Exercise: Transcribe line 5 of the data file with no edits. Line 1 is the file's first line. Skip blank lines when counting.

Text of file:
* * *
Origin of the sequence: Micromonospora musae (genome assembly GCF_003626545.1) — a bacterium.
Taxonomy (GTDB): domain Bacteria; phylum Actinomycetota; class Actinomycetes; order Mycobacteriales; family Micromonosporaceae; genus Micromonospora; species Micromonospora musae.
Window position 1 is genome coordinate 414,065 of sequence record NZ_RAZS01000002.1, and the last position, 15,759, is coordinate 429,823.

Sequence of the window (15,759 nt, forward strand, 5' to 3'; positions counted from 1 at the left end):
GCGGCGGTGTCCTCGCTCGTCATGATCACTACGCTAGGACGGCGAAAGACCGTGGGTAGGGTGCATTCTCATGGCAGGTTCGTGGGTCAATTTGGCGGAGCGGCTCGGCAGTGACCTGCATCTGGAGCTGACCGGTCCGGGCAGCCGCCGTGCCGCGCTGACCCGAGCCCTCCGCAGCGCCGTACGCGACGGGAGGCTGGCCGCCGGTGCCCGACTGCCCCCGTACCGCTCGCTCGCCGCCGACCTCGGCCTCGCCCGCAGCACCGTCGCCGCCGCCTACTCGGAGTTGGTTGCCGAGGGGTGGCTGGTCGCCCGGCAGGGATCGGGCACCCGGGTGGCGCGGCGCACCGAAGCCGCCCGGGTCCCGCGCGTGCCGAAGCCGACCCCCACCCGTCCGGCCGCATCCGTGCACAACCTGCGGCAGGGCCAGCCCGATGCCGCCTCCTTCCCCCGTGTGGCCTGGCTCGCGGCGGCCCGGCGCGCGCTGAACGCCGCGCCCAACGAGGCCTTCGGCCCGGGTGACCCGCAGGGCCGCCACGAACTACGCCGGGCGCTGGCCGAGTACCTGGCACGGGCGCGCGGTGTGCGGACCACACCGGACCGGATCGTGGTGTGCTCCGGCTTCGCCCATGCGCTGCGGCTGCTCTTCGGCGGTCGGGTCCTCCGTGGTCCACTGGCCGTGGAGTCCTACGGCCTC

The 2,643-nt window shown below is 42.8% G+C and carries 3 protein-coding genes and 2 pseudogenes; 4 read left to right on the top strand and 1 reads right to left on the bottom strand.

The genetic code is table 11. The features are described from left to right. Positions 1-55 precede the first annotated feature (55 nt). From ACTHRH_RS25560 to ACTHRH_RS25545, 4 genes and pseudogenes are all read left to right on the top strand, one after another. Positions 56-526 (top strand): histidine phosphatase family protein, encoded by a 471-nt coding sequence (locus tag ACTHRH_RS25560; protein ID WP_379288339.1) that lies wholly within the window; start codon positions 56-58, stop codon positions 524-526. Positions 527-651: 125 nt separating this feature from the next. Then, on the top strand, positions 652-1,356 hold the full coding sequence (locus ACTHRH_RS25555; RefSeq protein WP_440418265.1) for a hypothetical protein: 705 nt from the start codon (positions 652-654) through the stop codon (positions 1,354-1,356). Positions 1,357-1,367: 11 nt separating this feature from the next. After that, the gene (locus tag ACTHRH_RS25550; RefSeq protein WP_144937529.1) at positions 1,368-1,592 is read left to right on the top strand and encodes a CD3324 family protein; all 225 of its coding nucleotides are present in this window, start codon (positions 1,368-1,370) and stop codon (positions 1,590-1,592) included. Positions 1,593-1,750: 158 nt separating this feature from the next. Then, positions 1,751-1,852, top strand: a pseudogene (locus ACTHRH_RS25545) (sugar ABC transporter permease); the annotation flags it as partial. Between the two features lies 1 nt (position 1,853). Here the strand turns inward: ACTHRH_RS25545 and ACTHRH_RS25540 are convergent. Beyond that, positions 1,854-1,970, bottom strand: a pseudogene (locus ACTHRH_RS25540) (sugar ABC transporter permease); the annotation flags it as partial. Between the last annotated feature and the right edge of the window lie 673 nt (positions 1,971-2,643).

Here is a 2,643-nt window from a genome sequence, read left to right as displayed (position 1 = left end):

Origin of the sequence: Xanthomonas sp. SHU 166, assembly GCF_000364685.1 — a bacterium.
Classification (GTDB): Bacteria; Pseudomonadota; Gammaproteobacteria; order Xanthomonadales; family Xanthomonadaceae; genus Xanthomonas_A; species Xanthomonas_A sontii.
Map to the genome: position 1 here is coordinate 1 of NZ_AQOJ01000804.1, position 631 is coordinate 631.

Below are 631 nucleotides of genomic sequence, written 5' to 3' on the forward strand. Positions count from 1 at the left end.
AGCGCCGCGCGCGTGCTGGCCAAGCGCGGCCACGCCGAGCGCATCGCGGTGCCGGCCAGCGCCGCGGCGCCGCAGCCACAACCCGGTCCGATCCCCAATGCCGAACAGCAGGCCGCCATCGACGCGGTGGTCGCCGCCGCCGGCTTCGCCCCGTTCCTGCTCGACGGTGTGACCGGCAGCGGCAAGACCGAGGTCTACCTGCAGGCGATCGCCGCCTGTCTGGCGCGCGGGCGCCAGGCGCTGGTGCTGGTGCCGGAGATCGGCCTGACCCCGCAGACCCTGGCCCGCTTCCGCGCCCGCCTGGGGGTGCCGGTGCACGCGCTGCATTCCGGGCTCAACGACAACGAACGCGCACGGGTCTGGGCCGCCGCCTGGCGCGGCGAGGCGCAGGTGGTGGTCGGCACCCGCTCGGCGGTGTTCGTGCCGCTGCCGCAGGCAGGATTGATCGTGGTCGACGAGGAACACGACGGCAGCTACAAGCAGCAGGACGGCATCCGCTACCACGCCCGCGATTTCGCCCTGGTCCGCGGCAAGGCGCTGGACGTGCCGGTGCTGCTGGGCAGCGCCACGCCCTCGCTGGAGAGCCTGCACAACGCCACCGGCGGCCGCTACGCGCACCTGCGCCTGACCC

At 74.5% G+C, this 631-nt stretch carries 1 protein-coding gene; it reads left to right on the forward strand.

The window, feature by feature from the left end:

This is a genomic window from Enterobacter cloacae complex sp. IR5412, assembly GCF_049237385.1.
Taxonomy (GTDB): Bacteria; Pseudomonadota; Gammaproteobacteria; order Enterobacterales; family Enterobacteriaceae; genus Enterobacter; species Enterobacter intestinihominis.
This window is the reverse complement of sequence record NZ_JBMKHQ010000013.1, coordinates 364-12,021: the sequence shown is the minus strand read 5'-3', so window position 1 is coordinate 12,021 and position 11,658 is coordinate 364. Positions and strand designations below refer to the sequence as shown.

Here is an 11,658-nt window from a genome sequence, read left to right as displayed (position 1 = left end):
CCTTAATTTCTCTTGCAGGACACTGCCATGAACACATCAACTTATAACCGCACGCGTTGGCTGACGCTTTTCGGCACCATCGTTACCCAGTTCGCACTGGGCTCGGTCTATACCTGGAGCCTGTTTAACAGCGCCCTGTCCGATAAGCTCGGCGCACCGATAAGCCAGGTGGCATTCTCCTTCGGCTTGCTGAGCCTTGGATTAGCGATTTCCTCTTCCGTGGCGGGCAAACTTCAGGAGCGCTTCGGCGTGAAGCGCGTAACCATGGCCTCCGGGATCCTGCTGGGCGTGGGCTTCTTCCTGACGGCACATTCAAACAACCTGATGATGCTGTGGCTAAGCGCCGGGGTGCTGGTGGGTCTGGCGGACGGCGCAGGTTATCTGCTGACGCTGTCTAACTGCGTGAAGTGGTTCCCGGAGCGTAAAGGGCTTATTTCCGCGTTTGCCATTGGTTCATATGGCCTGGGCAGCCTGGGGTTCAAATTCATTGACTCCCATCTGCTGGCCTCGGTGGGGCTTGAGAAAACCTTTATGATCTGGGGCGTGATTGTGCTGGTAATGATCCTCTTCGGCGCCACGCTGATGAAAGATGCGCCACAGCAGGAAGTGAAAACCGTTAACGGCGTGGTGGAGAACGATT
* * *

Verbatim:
GCGGCGGTGTCCTCGCTCGTCATGATCACTACGCTAGGACGGCGAAAGACCGTGGGTAGGGTGCATTCTCATGGCAGGTTCGTGGGTCAATTTGGCGGAGCGGCTCGGCAGTGACCTGCATCTGGAGCTGACCGGTCCGGGCAGCCGCCGTGCCGCGCTGACCCGAGCCCTCCGCAGCGCCGTACGCGACGGGAGGCTGGCCGCCGGTGCCCGACTGCCCCCGTACCGCTCGCTCGCCGCCGACCTCGGCCTCGCCCGCAGCACCGTCGCCGCCGCCTACTCGGAGTTGGTTGCCGAGGGGTGGCTGGTCGCCCGGCAGGGATCGGGCACCCGGGTGGCGCGGCGCACCGAAGCCGCCCGGGTCCCGCGCGTGCCGAAGCCGACCCCCACCCGTCCGGCCGCATCCGTGCACAACCTGCGGCAGGGCCAGCCCGATGCCGCCTCCTTCCCCCGTGTGGCCTGGCTCGCGGCGGCCCGGCGCGCGCTGAACGCCGCGCCCAACGAGGCCTTCGGCCCGGGTGACCCGCAGGGCCGCCACGAACTACGCCGGGCGCTGGCCGAGTACCTGGCACGGGCGCGCGGTGTGCGGACCACACCGGACCGGATCGTGGTGTGCTCCGGCTTCGCCCATGCGCTGCGGCTGCTCTTCGGCGGTCGGGTCCTCCGTGGTCCACTGGCCGTGGAGTCCTACGGCCTC